When Jennifer Lopez changed the celebrity perfume industry

A lot of superstars, from Angelina Jolie to Nicole Kidman or Margot Robbie, have served as the face of a luxury brand like Guerlain or Chanel, embodying women’s love for refined scents. But even many more celebrities have created their own fragrances like Cher who, in 1987, launched her Uninhibited perfume. Eager to experience the sophistication and glamour associated with the superstar, millions of women around the globe purchased the fragrance and other celebrities, such as Elizabeth Taylor or Naomi Campbell, had their own perfume empire. However, in the world of celebrity fragrance, nobody challenged and changed the industry like Jennifer Lopez.

In the early 2000’s, Jennifer Lopez was already a household name. One of the only women superstars to have a number one hit on the charts and a number one film at the box office and a bombshell that turned into a femme fatale. After all, don’t you remember the Versace dress with its risqué neckline that Jennifer Lopez wore to the Grammy Awards? At that time, Tommy Hilfiger launched MEFI (for Music Entertainment Fashion Inc.). The first celebrity he signed on was Jennifer Lopez. Later on, in April 2001, the formation of Sweetface Fashion Co., a partnership between Lopez and MEFI, was announced. It will serve as a vehicle for Lopez’s upcoming clothing line.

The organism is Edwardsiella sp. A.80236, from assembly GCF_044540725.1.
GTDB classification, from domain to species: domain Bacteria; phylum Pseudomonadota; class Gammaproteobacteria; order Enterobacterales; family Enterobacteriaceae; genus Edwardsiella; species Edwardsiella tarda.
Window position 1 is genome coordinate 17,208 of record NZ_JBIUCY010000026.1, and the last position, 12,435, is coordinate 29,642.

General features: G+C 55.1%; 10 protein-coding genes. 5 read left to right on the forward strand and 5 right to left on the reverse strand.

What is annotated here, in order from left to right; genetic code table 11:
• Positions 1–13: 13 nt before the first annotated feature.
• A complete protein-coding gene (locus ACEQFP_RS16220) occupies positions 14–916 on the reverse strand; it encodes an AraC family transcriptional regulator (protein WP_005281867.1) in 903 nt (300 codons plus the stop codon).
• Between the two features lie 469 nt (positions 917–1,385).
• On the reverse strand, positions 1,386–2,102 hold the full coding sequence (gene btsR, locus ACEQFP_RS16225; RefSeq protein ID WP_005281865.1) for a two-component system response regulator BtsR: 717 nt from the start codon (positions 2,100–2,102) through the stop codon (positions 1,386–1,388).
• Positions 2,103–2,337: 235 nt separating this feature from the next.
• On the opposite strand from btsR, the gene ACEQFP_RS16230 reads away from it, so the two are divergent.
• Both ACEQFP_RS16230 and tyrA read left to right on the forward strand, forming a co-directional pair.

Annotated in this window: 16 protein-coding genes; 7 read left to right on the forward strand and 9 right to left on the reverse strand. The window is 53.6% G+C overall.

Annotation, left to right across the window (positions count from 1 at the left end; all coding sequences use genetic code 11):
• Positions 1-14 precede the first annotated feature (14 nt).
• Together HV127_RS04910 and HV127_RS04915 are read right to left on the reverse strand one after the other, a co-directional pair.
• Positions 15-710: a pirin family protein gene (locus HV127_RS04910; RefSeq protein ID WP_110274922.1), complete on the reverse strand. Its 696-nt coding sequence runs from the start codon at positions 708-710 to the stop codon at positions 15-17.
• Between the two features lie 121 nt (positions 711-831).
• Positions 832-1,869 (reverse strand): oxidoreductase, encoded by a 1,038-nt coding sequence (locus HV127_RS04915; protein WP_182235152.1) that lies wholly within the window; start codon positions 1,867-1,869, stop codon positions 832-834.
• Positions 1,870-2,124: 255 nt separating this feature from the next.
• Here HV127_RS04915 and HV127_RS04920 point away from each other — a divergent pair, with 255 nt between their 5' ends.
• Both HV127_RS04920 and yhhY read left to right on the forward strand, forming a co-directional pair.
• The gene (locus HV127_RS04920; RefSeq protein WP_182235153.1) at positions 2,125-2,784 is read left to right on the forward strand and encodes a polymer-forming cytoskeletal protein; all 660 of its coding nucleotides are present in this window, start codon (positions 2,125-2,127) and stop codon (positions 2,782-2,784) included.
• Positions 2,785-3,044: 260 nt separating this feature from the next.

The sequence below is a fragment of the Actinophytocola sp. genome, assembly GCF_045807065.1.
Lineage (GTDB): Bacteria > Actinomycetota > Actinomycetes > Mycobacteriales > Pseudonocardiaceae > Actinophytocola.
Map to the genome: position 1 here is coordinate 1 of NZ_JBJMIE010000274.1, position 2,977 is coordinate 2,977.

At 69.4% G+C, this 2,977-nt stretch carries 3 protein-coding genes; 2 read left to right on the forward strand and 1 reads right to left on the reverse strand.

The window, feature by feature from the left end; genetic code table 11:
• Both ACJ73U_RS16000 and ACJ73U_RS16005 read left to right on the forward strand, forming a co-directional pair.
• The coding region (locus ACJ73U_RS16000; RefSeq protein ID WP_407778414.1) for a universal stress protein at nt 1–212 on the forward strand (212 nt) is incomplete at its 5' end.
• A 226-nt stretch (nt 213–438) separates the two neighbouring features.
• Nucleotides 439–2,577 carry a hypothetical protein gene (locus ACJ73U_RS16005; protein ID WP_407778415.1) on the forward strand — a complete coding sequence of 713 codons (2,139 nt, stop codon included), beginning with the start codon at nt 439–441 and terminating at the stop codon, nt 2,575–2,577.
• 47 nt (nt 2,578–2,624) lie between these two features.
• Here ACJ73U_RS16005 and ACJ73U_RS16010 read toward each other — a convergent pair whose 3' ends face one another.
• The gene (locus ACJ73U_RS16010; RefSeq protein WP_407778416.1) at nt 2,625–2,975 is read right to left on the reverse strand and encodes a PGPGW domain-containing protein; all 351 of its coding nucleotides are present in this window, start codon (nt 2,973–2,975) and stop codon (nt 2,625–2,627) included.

The collection did not sell very well. It was considered cheap and not really inspired by the star’s sense of style which is what fans and supporters were expecting. Quickly after that, Jennifer Lopez’s team met with Catherine Walsh to create her first perfume. As veteran of Estée Lauder, Walsh had just joined Lancaster as a senior vice president and was ready to start working in late 2001. She met with noses in Paris, discussed with Jennifer Lopez at several occasions to define the product and its packaging.

There was only one question : what name should we give to the perfume ? Jennifer Lopez opted for “Glow” which had to be attached to J.Lo, because legal advisors said that Glow was a protectable trademark. Meanwhile, the fragrance was being mixed and shipped to Lancaster’s manufacturing facility in Monaco and thousands of dollars were invested in advertising and the product was introduced to the press on June 2002. Glow by J.Lo was created by Louise Turner, a barely known perfumer who had previously created L’eau Chaumet and who would later formulate Love by Chloe and Carolina Herrera’s Good Girl. With notes of orange, jasmine, vanilla and musk, the scent is described by the star as “something that feels like you just came out of the shower and are the sexiest person in the world” and is packaged in a blinged-out bottle shaped like Lopez’s own famously curvy body. Walsh came up with the idea of having a J.Lo pendant around the bottle — a little something extra for her fans, which made a difference, visually speaking.